4.  Most superheroes have some sort of dual identity. The most obvious example of this is when the character has a secret alternate identity.  Less obviously, a character like Ben Grimm the human is separated from Ben Grimm the Thing, even though he sometimes uses the same name and everybody knows his identity.  A lot of his personal development revolves around how he tries to recover his previous identity and/or deal with his new one.  Also, there is generally a clear physical differentiation between the two identities, such as a costume, a uniform or a physical transformation. The extraordinary identity almost always looks very unusual.  This is probably why most people have trouble thinking of Buffy the Vampire Slayer as a superhero.  She has a secret identity and uses magical powers to fight evil, but she doesn’t look like a superhero.

 

5.  Superhero stories don’t need superpowers, but they almost always have capabilities well beyond what anyone could do in real life. (No, a middle-aged playboy could not train himself well enough to maul truckloads of criminals. Unless Steve Jobs faked his death to cover for a very interesting nightlife).  That is why I think Zorro and Robin Hood are merely precursors to superheroes.  Their abilities aren’t extraordinary enough to be supernatural.

 

6.  Superhero stories are almost always set primarily in a city in modern-day or near-futuristic Earth. Even the extraterrestrials and space cops do most of their work on Earth.  Historical superheroes are not quite unheard of but pretty close (League of Extraordinary Gentlemen and maybe Zorro).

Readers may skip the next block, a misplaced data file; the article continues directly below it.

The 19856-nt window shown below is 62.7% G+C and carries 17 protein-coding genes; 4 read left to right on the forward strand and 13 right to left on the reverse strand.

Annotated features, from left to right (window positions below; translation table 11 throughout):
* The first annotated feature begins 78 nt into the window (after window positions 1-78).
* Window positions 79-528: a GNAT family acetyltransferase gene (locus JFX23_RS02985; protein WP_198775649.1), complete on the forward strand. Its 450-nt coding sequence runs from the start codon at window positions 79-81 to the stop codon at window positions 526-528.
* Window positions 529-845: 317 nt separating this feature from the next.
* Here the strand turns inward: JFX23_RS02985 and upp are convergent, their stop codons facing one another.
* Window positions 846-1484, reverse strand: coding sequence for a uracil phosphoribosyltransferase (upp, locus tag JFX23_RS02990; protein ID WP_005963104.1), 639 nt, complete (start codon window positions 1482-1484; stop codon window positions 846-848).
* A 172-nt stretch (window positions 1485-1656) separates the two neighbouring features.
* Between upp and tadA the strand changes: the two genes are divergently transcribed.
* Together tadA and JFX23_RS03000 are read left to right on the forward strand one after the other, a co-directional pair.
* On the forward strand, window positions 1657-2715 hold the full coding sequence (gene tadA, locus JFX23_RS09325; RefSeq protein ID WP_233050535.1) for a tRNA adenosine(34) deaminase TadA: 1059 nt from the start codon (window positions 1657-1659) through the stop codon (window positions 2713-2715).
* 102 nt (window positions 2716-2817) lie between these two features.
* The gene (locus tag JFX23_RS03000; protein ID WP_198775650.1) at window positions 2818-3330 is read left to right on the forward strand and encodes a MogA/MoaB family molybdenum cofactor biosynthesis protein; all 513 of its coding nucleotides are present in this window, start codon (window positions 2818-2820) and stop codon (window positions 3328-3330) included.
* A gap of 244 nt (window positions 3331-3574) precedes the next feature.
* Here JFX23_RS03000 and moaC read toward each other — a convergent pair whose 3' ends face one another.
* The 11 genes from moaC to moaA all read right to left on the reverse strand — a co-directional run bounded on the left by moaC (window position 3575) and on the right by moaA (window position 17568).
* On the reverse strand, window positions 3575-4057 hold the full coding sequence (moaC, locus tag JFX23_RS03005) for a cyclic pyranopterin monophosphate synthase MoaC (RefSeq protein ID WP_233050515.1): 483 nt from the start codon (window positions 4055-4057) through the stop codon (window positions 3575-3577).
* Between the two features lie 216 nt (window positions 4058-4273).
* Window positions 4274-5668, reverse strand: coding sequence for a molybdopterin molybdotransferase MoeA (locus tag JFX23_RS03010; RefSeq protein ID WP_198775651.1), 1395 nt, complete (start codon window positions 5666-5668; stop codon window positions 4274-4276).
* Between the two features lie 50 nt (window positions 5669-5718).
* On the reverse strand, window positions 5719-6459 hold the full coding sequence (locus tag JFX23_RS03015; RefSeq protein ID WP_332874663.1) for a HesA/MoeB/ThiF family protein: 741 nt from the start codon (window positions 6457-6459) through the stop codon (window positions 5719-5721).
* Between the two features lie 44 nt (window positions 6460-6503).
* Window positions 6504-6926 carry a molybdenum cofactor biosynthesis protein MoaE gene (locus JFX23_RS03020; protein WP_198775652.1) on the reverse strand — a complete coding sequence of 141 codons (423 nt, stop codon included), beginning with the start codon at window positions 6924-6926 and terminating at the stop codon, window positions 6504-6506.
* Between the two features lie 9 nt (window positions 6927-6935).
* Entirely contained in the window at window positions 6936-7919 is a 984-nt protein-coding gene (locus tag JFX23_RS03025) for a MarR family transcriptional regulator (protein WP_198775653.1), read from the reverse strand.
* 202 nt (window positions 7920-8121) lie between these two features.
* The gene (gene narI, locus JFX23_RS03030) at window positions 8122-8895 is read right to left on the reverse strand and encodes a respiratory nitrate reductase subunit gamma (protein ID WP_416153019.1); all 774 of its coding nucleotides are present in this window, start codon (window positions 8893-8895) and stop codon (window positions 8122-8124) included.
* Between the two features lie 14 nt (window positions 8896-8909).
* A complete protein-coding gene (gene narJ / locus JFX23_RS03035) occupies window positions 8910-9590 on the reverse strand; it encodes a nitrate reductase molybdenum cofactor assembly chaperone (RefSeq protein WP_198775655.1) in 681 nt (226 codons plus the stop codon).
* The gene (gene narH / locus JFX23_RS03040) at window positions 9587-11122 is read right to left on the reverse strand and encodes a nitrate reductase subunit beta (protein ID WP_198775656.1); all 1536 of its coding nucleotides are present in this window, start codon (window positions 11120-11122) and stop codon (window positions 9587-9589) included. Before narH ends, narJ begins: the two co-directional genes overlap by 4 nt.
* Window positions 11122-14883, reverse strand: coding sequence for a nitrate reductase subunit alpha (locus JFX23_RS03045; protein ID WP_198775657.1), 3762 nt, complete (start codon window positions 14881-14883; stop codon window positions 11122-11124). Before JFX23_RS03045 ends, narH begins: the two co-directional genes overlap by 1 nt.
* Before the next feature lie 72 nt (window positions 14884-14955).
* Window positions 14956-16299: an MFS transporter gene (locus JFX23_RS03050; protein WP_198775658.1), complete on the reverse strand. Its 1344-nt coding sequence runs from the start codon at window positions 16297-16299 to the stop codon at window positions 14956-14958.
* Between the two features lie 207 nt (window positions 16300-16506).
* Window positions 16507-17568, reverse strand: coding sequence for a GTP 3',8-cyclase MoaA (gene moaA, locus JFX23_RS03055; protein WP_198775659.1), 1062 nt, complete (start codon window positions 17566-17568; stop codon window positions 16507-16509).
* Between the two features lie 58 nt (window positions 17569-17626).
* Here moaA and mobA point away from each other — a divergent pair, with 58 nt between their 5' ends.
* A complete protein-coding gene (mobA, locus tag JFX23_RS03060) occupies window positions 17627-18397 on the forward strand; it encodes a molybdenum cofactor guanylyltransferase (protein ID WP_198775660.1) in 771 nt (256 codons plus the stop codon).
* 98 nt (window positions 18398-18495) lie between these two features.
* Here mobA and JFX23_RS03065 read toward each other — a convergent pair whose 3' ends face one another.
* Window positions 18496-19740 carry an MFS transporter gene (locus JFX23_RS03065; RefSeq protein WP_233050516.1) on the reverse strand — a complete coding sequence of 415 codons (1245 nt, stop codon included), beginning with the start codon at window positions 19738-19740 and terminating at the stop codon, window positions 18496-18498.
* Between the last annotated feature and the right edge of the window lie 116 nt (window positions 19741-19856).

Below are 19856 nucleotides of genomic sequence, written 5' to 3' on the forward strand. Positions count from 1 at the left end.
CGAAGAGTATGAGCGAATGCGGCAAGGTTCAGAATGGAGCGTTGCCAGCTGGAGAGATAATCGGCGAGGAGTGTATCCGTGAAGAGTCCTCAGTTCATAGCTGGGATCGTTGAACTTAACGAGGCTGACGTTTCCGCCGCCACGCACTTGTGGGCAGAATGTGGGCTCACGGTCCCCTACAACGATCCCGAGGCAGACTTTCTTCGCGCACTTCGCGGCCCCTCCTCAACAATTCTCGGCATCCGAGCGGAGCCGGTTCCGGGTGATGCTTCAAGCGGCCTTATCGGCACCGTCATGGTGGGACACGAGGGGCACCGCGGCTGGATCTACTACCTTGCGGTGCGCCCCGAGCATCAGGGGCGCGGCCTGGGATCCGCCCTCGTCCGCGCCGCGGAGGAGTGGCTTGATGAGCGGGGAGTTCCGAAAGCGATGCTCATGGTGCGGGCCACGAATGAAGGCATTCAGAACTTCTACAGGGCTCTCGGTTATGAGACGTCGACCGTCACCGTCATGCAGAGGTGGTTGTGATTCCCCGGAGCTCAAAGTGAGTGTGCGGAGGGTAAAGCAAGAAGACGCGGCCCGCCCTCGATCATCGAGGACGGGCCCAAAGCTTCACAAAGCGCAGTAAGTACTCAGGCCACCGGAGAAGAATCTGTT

7. Arguably, I think it’s subconsciously understood that superhero stories are aimed at youngish males. (This is ironic, because the key demographic for superhero comic books is actually men aged ~18-35). For example, Jake Long and Buffy the Vampire Slayer are both ordinary teens that protect their communities by battling supernatural evil. Both have a secret identity. But Jake Long is consistently referred to as a superhero and Buffy isn’t.  (For example, Wikipedia, IMDB and TV Guide use the word “superhero” in their entries for Jake Long, but not for Buffy). First, Jake Long is aimed mainly at boys 8-13, whereas Buffy’s audience skews older and has more women. Second, Buffy’s alternate identity does not look very extraordinary. (In contrast, Jake turns into a dragon).